Ninety years after the Home Owners’ Loan Corporation enacted the discriminatory practice of color-coding neighborhoods by desirability for mortgage lenders, redlined neighborhoods—areas inhabited largely by Black families—continue to suffer poorer health than greenlined, majority-white neighborhoods, which tend to flourish healthwise and financially. These findings and persisting health and economic inequities between one neighborhood or one zip code and another is explored by Amy Schulz of the University of Michigan’s School of Public Health. Read more here
Six Carbon Neutrality Acceleration Program faculty research projects have been awarded a total of $1.2 million by the University of Michigan’s Graham Sustainability Institute. The new projects augment the CNAP program’s portfolio, which addresses six critical technological and social decarbonization opportunities: energy storage; capturing, converting and storing carbon; changing public opinion and behavior; ensuring an equitable and inclusive transition; material and process innovation; and transportation and alternative fuels. Carina Gronlund, Institute for Social Research (PI), is project co-lead for "Beyond the Bottom Line: Monetizing Improved Health from Home Weatherization." Read more here
A new study suggests that a common modification to RNA plays a pivotal role in TDP-43-related neurodegeneration in ALS. Previous studies suggest that total levels of m6A in the nervous system rise with age and that (some) neurodegenerative diseases are characterized by RNA hypermethylation. Importantly, RNA methylation is modified by environmental exposure. Its presence in ALS opens up a wide range of possibilities for research of a disease that is intimately linked to environmental exposure, as demonstrated by Stephen Goutman, M.D., M.S., and Eva Feldman, M.D., Ph.D., at Michigan Medicine. Read more on Medical News
A recent study found certain lifestyle factors, including sleep quality and duration, are critical components of adolescent health and are linked with insulin resistance. The investigators were led by Erica Jansen, PhD, MPH, from the Department of Nutritional Sciences at the University of Michigan School of Public Health. Shorter sleep duration and later sleep timing were associated with insulin resistance in late adolescence, providing further evidence of the importance of adequate sleep for maintaining good health and preventing chronic diseases such as type 2 diabetes. Read more on HCPLive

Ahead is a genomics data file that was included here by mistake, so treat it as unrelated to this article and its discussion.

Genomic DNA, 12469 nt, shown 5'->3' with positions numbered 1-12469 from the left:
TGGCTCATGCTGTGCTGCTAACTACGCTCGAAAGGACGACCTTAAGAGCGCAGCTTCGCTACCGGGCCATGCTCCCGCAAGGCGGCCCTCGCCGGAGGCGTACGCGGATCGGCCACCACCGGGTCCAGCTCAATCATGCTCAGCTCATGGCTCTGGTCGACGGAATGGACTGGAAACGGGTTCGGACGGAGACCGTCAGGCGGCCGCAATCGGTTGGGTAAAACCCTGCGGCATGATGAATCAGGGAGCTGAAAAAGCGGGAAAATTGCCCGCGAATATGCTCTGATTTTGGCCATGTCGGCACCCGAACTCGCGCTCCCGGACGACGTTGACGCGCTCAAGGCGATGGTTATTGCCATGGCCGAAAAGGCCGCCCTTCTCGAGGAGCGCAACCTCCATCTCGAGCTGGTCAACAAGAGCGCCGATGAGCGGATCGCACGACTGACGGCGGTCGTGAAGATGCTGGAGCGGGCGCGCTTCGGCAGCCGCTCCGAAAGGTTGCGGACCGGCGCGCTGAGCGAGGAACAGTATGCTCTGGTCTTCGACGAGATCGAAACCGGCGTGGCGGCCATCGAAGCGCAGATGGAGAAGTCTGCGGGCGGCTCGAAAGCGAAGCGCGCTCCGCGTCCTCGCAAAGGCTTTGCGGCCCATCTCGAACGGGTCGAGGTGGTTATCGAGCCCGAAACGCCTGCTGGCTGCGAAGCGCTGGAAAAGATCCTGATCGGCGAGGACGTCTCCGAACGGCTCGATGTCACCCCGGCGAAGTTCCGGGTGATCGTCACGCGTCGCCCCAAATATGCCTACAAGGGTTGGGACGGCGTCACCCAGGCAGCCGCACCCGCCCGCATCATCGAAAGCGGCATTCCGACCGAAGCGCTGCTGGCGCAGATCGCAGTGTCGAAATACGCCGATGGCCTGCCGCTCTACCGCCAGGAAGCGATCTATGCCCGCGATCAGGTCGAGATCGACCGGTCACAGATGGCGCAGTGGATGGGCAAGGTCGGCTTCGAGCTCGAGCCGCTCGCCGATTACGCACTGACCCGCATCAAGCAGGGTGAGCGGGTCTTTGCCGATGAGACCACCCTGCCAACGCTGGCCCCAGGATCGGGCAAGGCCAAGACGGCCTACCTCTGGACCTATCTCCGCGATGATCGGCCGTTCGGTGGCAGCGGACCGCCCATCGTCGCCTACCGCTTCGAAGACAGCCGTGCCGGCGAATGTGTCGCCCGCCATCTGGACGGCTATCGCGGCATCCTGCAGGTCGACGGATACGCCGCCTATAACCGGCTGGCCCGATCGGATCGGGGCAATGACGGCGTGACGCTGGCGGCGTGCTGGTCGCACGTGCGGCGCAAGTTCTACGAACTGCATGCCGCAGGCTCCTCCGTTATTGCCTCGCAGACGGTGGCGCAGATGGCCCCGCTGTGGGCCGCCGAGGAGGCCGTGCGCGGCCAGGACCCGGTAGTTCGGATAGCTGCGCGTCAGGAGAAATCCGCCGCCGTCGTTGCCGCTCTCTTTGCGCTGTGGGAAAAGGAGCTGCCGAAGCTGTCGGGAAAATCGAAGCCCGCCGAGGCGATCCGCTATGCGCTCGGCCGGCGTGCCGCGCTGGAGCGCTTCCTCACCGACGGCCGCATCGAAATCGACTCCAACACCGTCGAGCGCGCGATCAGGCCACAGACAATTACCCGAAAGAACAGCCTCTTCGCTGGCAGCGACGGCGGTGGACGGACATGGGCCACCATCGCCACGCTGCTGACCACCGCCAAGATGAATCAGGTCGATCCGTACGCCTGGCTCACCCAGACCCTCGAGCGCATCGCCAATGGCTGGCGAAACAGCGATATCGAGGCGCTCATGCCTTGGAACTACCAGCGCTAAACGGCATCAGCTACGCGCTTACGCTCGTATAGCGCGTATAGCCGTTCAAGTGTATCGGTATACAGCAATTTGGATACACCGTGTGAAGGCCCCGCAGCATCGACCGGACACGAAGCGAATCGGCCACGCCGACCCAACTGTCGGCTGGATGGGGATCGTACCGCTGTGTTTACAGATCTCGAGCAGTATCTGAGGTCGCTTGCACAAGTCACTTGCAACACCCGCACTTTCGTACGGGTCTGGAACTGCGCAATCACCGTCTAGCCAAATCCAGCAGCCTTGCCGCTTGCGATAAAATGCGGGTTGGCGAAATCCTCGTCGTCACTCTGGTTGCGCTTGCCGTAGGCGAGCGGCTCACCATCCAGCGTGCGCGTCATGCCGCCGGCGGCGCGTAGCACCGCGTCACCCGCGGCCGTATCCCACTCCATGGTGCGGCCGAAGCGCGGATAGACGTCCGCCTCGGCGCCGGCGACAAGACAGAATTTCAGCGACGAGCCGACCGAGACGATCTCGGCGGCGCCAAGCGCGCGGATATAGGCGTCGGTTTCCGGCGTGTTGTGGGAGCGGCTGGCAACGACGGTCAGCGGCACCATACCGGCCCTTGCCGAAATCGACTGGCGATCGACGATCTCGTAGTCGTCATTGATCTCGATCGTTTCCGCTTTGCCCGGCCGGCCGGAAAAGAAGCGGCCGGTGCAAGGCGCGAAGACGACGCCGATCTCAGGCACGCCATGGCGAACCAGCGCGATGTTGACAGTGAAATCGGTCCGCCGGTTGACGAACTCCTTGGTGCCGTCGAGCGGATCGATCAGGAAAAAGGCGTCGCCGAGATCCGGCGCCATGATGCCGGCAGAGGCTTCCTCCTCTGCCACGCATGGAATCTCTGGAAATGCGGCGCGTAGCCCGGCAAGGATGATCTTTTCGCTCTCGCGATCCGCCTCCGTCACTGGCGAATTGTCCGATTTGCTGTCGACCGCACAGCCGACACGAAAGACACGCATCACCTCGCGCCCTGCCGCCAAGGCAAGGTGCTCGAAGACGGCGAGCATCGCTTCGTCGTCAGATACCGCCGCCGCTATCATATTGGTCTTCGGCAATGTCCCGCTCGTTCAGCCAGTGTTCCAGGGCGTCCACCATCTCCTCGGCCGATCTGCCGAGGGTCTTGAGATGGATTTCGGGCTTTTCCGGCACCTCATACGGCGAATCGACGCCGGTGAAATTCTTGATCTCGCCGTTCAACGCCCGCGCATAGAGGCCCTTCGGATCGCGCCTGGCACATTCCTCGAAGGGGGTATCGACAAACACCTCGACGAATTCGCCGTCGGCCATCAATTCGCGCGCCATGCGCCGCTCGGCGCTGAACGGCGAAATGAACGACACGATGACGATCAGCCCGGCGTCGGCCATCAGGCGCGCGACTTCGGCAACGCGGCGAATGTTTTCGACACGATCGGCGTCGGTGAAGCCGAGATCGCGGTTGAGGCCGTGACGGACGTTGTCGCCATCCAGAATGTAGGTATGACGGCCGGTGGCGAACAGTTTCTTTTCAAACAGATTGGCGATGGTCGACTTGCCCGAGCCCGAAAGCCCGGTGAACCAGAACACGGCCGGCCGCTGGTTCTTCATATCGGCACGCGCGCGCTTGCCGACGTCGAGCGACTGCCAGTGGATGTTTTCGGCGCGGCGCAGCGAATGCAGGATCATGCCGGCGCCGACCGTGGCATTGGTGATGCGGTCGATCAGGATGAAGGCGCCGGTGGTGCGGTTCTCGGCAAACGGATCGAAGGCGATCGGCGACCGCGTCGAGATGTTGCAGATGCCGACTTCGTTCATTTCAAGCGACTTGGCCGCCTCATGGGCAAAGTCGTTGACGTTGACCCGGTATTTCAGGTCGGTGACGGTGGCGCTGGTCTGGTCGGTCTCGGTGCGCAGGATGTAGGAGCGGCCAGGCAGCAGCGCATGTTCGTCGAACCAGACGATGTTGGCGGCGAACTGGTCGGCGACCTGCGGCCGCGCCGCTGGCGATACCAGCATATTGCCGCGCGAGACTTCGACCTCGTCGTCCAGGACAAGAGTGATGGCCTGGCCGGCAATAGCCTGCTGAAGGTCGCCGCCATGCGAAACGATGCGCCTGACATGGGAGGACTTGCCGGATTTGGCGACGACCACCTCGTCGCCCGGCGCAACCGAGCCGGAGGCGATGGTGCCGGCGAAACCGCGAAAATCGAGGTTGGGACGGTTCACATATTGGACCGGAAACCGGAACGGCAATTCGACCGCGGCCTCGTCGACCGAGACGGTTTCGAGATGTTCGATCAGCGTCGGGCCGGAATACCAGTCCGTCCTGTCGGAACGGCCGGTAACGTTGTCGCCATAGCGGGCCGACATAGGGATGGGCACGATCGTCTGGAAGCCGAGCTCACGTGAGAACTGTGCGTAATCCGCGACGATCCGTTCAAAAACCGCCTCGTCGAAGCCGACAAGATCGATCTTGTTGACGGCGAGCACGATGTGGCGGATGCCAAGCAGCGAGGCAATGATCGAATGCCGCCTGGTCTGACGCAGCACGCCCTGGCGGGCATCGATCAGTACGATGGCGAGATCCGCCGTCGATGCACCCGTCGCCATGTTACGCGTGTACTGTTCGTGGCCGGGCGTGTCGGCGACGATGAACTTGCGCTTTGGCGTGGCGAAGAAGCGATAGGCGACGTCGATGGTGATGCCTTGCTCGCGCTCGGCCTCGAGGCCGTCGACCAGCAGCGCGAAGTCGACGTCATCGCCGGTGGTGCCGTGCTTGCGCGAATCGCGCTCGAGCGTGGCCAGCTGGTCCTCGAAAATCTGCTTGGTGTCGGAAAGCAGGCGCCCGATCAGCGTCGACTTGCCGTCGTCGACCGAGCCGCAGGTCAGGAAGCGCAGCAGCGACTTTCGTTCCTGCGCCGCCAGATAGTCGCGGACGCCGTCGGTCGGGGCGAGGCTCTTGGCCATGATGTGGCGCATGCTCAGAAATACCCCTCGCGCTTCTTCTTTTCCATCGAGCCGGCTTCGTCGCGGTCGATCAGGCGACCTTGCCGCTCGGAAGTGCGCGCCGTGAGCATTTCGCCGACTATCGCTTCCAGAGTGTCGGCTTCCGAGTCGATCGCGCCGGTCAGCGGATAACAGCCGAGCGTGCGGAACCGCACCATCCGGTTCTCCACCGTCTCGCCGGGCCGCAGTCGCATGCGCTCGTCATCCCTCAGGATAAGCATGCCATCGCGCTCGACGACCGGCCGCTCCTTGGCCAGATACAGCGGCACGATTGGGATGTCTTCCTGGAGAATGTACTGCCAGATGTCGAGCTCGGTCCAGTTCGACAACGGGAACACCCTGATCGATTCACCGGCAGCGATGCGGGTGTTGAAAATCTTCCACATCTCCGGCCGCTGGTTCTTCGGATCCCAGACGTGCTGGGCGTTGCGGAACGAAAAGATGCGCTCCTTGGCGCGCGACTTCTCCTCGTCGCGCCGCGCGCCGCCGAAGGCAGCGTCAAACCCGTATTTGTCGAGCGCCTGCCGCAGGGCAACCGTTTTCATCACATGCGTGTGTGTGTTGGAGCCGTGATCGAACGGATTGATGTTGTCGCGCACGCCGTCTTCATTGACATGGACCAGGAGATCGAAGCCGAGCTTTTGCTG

Pollutants known as “forever chemicals”, which don’t break down in the environment, build up in the body and may be toxic, have been found at high levels at thousands of sites across the UK and Europe, a major mapping project has revealed. The map shows that PFAS have made their way into water, soils and sediments. Drinking water limits for PFAS continue to be brought down in response to growing evidence about their health impacts, according to Rita Loch-Caruso, a professor emerita of toxicology at the University of Michigan. “We’re finding health effects at lower and lower concentrations – in the single digits,” she said. Read more on The Guardian
For the first time, the Environmental Protection Agency has proposed a new federal standard that would regulate several PFAS in drinking water. Experts say the move to reduce exposure to these “forever chemicals,” as they’re called, would bolster public health across the nation. However, implementing the new testing requirements, plus installing new filtration systems or shifting drinking water supplies where necessary, could get very expensive, said Courtney Carignan, an environmental epidemiologist and assistant professor at Michigan State University. Read more on PBS

 Tuesday, May 9, 2023   • 1:00 PM — 5:00 PM at SPH
M-LEEaD’s Environmental Health Sciences Early Investigator 2023 Career Development Workshop: Topics on Building and Maintaining Collaborative Networks, Difficult Conversations and Conflict Resolution
Registration required here
The Virtual Diabetes Research Seminar Series began as an effort to connect investigators and trainees during this time of great change and isolation related to the COVID crisis. Each seminar in the series features an outstanding scientist or panel of scientists discussing the latest in diabetes, obesity, or metabolic research. This upcoming seminar on Wednesday, April 12, from 10:00 am — 11:00 am discusses “Endocrine Disrupting Chemicals as Metabolic Risks and What We Can Do About It”